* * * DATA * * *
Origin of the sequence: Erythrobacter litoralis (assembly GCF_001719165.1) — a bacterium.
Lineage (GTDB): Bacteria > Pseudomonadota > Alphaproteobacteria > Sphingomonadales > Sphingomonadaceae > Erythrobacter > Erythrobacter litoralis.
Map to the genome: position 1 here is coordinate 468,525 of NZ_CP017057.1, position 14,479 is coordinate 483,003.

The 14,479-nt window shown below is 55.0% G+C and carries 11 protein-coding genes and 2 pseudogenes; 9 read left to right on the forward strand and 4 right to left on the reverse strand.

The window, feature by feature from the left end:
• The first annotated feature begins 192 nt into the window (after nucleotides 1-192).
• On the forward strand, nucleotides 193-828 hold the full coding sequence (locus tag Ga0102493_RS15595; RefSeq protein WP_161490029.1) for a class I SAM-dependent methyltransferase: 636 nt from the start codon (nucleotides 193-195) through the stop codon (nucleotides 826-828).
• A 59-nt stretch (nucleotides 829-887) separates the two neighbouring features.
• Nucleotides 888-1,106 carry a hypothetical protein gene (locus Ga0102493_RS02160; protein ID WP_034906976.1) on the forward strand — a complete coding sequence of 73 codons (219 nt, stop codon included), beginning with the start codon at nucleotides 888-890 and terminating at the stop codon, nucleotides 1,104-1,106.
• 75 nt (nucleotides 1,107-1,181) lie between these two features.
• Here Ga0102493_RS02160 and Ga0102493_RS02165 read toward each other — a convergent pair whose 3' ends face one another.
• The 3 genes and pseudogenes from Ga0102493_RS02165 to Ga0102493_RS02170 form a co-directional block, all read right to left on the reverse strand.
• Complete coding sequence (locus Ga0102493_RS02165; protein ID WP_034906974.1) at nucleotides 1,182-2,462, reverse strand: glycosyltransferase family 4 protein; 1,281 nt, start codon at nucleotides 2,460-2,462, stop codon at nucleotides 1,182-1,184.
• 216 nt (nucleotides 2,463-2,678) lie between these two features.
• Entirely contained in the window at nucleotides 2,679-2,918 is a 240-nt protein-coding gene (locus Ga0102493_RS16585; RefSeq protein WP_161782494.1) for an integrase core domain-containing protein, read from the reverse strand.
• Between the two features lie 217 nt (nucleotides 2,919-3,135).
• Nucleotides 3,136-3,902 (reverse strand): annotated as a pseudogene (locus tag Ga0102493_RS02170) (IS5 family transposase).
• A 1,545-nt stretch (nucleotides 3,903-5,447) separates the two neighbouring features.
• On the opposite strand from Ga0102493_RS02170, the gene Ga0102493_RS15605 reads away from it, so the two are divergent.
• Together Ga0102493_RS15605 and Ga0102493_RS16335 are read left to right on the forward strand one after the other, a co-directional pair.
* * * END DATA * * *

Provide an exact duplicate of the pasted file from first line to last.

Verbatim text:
Origin of the sequence: Erythrobacter litoralis (assembly GCF_001719165.1) — a bacterium.
Lineage (GTDB): Bacteria > Pseudomonadota > Alphaproteobacteria > Sphingomonadales > Sphingomonadaceae > Erythrobacter > Erythrobacter litoralis.
Map to the genome: position 1 here is coordinate 468,525 of NZ_CP017057.1, position 14,479 is coordinate 483,003.

The 14,479-nt window shown below is 55.0% G+C and carries 11 protein-coding genes and 2 pseudogenes; 9 read left to right on the forward strand and 4 right to left on the reverse strand.

The window, feature by feature from the left end:
• The first annotated feature begins 192 nt into the window (after nucleotides 1-192).
• On the forward strand, nucleotides 193-828 hold the full coding sequence (locus tag Ga0102493_RS15595; RefSeq protein WP_161490029.1) for a class I SAM-dependent methyltransferase: 636 nt from the start codon (nucleotides 193-195) through the stop codon (nucleotides 826-828).
• A 59-nt stretch (nucleotides 829-887) separates the two neighbouring features.
• Nucleotides 888-1,106 carry a hypothetical protein gene (locus Ga0102493_RS02160; protein ID WP_034906976.1) on the forward strand — a complete coding sequence of 73 codons (219 nt, stop codon included), beginning with the start codon at nucleotides 888-890 and terminating at the stop codon, nucleotides 1,104-1,106.
• 75 nt (nucleotides 1,107-1,181) lie between these two features.
• Here Ga0102493_RS02160 and Ga0102493_RS02165 read toward each other — a convergent pair whose 3' ends face one another.
• The 3 genes and pseudogenes from Ga0102493_RS02165 to Ga0102493_RS02170 form a co-directional block, all read right to left on the reverse strand.
• Complete coding sequence (locus Ga0102493_RS02165; protein ID WP_034906974.1) at nucleotides 1,182-2,462, reverse strand: glycosyltransferase family 4 protein; 1,281 nt, start codon at nucleotides 2,460-2,462, stop codon at nucleotides 1,182-1,184.
• 216 nt (nucleotides 2,463-2,678) lie between these two features.
• Entirely contained in the window at nucleotides 2,679-2,918 is a 240-nt protein-coding gene (locus Ga0102493_RS16585; RefSeq protein WP_161782494.1) for an integrase core domain-containing protein, read from the reverse strand.
• Between the two features lie 217 nt (nucleotides 2,919-3,135).
• Nucleotides 3,136-3,902 (reverse strand): annotated as a pseudogene (locus tag Ga0102493_RS02170) (IS5 family transposase).
• A 1,545-nt stretch (nucleotides 3,903-5,447) separates the two neighbouring features.
• On the opposite strand from Ga0102493_RS02170, the gene Ga0102493_RS15605 reads away from it, so the two are divergent.
• Together Ga0102493_RS15605 and Ga0102493_RS16335 are read left to right on the forward strand one after the other, a co-directional pair.